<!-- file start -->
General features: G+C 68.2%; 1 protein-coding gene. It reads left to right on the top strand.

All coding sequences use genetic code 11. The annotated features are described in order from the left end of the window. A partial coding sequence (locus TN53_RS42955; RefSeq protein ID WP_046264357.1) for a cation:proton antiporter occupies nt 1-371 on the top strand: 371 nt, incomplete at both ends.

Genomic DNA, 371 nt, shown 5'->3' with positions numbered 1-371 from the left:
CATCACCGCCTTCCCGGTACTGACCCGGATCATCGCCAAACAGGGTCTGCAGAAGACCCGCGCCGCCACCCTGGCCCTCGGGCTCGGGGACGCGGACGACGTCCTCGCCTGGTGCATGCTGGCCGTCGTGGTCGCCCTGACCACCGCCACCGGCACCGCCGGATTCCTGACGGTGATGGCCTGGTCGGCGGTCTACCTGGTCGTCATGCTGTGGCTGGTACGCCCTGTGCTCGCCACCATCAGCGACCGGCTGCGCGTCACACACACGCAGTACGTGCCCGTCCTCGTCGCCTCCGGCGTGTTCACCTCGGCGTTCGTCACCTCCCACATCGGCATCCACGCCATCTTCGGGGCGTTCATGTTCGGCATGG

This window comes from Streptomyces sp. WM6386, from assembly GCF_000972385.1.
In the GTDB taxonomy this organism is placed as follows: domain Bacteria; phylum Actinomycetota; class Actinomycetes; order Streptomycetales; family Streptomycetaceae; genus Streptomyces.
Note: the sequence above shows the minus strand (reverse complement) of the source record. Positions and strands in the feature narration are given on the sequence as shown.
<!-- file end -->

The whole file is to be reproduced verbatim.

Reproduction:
General features: G+C 68.2%; 1 protein-coding gene. It reads left to right on the top strand.

All coding sequences use genetic code 11. The annotated features are described in order from the left end of the window. A partial coding sequence (locus TN53_RS42955; RefSeq protein ID WP_046264357.1) for a cation:proton antiporter occupies nt 1-371 on the top strand: 371 nt, incomplete at both ends.

Genomic DNA, 371 nt, shown 5'->3' with positions numbered 1-371 from the left:
CATCACCGCCTTCCCGGTACTGACCCGGATCATCGCCAAACAGGGTCTGCAGAAGACCCGCGCCGCCACCCTGGCCCTCGGGCTCGGGGACGCGGACGACGTCCTCGCCTGGTGCATGCTGGCCGTCGTGGTCGCCCTGACCACCGCCACCGGCACCGCCGGATTCCTGACGGTGATGGCCTGGTCGGCGGTCTACCTGGTCGTCATGCTGTGGCTGGTACGCCCTGTGCTCGCCACCATCAGCGACCGGCTGCGCGTCACACACACGCAGTACGTGCCCGTCCTCGTCGCCTCCGGCGTGTTCACCTCGGCGTTCGTCACCTCCCACATCGGCATCCACGCCATCTTCGGGGCGTTCATGTTCGGCATGG

This window comes from Streptomyces sp. WM6386, from assembly GCF_000972385.1.
In the GTDB taxonomy this organism is placed as follows: domain Bacteria; phylum Actinomycetota; class Actinomycetes; order Streptomycetales; family Streptomycetaceae; genus Streptomyces.
Note: the sequence above shows the minus strand (reverse complement) of the source record. Positions and strands in the feature narration are given on the sequence as shown.